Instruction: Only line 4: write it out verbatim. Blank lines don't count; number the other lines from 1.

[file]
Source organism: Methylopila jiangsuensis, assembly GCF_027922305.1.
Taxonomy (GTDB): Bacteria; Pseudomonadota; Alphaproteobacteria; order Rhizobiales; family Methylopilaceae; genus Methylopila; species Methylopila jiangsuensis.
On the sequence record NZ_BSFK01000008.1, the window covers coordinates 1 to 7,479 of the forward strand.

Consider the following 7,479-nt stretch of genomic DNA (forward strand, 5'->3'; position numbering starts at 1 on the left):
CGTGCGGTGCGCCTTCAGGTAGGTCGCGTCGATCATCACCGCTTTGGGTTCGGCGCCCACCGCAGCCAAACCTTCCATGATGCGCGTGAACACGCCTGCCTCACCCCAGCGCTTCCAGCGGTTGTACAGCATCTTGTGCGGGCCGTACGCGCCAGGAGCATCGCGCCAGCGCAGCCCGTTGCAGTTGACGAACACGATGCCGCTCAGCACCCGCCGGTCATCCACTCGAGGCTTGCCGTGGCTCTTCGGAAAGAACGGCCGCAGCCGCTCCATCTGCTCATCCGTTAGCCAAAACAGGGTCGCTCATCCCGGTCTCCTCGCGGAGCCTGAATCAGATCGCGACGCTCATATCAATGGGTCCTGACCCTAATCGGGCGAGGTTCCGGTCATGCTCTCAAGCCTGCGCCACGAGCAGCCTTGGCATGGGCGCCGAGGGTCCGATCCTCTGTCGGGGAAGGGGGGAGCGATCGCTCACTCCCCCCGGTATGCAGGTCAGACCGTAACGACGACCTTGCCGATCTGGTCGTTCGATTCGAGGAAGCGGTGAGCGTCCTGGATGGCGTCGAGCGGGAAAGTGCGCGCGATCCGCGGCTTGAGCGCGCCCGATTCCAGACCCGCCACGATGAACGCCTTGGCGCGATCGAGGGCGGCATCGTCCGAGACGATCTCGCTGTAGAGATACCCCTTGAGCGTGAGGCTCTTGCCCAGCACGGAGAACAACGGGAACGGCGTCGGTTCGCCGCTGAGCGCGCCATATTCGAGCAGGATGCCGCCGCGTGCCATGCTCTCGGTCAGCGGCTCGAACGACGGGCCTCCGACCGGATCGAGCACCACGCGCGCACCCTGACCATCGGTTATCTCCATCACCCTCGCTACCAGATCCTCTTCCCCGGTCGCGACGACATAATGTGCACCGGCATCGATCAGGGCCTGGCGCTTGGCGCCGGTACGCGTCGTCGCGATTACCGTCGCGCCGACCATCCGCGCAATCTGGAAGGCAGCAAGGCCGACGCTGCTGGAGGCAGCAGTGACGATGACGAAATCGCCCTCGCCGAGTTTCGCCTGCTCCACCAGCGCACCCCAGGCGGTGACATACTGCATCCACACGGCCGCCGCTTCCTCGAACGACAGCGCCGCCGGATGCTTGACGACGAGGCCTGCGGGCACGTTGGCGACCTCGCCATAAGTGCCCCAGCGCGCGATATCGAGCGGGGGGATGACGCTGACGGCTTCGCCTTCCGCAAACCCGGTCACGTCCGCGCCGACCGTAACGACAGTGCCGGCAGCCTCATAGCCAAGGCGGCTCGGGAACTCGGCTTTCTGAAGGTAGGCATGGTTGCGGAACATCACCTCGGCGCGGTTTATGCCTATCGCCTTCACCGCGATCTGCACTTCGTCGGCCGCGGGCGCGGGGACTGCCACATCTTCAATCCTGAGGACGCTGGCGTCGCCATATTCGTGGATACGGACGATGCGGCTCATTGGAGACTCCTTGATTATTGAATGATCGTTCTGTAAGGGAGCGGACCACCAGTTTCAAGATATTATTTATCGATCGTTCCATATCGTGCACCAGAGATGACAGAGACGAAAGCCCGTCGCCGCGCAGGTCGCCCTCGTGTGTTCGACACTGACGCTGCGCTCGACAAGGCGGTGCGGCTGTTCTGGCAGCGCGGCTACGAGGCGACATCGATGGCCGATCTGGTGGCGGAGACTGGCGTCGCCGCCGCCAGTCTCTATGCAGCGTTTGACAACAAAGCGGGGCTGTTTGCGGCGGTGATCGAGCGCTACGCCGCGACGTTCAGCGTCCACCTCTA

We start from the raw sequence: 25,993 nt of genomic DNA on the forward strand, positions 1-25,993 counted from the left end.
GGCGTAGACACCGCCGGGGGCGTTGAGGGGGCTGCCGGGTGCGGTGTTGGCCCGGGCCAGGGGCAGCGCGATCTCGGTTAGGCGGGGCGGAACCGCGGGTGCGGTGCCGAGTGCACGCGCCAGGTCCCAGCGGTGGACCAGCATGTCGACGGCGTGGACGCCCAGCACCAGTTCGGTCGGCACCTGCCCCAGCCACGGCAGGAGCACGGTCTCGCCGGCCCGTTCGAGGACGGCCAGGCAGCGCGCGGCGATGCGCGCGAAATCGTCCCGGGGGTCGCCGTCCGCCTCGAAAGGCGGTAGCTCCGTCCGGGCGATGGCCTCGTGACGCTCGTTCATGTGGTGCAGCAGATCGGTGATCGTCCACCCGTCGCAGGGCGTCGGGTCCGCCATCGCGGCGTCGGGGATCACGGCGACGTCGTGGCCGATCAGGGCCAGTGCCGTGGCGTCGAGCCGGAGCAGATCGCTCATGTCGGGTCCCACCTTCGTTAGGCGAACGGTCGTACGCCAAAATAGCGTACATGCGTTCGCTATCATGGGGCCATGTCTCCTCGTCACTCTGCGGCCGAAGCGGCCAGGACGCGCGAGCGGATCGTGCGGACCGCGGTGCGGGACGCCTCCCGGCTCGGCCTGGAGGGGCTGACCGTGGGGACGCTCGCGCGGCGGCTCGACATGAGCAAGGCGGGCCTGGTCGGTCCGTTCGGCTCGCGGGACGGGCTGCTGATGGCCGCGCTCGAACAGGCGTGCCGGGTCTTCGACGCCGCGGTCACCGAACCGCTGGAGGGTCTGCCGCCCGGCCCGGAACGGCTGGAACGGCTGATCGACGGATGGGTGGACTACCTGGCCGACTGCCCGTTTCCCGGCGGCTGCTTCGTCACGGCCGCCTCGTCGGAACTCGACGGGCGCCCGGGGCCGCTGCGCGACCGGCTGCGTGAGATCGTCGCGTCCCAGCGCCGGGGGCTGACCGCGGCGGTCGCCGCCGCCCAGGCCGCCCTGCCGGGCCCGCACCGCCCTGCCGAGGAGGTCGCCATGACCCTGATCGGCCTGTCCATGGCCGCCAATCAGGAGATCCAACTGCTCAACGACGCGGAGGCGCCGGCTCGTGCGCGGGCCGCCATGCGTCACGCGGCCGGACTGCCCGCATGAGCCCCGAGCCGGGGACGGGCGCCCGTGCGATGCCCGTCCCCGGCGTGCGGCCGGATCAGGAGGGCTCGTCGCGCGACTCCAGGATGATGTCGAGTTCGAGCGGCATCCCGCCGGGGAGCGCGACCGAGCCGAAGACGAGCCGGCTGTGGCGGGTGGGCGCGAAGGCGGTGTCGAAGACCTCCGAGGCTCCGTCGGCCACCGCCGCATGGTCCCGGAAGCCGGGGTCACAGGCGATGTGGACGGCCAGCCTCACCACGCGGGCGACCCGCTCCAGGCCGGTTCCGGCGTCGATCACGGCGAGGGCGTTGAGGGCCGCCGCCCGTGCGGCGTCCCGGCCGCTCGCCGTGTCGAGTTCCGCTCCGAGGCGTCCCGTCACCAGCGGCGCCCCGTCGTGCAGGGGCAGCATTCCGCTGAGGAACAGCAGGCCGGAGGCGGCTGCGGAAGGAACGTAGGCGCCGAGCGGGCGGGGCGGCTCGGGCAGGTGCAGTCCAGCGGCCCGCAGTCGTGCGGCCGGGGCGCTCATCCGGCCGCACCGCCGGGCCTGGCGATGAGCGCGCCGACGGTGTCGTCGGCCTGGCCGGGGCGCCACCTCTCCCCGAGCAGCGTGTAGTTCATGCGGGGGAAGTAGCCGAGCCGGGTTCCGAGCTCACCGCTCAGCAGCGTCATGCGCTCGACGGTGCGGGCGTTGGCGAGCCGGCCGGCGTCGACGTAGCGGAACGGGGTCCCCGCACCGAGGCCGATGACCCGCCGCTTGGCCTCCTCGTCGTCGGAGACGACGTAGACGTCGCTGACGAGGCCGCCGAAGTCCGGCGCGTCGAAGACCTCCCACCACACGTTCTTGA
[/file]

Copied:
Consider the following 7,479-nt stretch of genomic DNA (forward strand, 5'->3'; position numbering starts at 1 on the left):